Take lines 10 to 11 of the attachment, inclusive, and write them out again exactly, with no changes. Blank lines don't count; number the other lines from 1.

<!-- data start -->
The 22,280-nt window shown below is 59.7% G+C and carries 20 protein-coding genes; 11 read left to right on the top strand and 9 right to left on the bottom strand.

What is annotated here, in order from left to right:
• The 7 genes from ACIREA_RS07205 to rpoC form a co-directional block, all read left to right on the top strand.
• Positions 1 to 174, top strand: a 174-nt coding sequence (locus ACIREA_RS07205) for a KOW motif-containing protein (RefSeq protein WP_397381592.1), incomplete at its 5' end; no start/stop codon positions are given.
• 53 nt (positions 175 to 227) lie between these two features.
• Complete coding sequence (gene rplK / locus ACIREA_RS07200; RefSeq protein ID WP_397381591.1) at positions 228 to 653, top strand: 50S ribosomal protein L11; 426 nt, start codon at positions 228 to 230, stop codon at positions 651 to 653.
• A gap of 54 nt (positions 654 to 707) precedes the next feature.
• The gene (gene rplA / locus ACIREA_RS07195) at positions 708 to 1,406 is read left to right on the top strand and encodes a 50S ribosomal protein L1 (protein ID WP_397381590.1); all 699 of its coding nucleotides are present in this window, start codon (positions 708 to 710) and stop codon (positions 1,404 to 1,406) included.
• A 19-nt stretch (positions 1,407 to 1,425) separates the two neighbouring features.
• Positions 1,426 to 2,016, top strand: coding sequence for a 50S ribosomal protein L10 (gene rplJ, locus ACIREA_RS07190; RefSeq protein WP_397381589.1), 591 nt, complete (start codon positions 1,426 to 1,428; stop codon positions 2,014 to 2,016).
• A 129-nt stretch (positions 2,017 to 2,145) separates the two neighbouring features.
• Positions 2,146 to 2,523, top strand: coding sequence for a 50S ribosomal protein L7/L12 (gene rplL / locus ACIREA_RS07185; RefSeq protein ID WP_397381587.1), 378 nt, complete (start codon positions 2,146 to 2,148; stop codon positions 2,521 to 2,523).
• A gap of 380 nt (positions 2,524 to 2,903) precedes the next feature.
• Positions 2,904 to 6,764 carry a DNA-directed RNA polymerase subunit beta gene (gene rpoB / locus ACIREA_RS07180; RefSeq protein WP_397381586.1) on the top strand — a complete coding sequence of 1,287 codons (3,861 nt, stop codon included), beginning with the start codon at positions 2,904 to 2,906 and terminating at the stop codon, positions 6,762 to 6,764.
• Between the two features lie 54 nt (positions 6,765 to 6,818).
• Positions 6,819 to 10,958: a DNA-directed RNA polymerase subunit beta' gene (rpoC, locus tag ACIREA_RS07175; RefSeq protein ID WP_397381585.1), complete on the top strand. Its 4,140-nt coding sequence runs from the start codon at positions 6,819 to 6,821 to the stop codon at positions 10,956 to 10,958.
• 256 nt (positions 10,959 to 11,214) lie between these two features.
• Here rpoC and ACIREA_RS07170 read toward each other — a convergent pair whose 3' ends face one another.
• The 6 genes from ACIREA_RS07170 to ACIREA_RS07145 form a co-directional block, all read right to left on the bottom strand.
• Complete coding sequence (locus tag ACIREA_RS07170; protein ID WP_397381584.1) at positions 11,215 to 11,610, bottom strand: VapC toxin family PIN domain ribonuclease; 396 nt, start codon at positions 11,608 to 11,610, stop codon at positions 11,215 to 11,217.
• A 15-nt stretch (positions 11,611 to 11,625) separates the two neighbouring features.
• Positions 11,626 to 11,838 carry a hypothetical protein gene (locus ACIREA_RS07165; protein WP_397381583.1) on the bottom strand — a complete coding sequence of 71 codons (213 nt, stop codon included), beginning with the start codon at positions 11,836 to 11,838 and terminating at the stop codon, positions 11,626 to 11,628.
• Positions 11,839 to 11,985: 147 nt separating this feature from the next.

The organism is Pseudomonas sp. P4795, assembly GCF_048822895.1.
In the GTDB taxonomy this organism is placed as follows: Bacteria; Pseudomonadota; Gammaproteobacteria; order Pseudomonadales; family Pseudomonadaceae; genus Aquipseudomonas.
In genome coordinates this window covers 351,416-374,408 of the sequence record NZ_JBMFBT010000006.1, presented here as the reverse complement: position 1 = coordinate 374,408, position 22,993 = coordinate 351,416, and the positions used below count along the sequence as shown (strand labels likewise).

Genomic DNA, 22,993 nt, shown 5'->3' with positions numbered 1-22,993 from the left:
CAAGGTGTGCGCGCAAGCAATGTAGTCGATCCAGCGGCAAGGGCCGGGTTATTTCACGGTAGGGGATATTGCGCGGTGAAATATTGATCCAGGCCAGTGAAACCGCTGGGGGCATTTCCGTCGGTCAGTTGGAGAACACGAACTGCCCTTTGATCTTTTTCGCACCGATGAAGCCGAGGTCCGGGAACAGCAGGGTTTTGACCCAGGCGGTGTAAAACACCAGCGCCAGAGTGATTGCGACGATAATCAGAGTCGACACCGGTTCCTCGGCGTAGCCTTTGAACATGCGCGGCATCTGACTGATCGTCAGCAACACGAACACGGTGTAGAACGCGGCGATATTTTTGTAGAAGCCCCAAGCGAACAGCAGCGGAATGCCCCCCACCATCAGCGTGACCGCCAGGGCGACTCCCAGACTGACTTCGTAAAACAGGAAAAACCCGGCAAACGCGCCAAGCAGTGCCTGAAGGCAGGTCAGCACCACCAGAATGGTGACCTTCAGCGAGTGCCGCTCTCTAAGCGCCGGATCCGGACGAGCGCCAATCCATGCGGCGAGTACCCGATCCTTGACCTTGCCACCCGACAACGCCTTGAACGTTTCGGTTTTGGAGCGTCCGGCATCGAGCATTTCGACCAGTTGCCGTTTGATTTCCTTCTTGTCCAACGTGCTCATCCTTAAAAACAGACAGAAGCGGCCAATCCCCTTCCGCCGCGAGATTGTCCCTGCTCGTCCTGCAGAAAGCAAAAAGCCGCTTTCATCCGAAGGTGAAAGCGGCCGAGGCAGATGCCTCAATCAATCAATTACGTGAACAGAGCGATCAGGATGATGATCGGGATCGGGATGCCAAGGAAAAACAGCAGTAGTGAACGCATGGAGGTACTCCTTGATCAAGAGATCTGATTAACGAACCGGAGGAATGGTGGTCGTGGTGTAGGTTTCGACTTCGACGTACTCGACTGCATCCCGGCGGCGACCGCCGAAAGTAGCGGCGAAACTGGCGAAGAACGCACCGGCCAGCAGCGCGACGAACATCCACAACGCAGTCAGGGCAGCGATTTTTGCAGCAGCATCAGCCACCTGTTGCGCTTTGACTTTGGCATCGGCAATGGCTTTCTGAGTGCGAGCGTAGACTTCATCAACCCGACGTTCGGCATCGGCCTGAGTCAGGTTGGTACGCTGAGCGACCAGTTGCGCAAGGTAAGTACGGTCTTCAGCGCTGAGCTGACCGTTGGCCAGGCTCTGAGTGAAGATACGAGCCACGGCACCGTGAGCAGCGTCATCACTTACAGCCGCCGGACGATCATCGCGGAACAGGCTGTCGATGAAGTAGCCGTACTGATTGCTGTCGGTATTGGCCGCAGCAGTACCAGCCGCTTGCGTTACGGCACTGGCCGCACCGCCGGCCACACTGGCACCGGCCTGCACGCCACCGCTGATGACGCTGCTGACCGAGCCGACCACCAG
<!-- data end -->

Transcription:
• Positions 1,426 to 2,016, top strand: coding sequence for a 50S ribosomal protein L10 (gene rplJ, locus ACIREA_RS07190; RefSeq protein WP_397381589.1), 591 nt, complete (start codon positions 1,426 to 1,428; stop codon positions 2,014 to 2,016).
• A 129-nt stretch (positions 2,017 to 2,145) separates the two neighbouring features.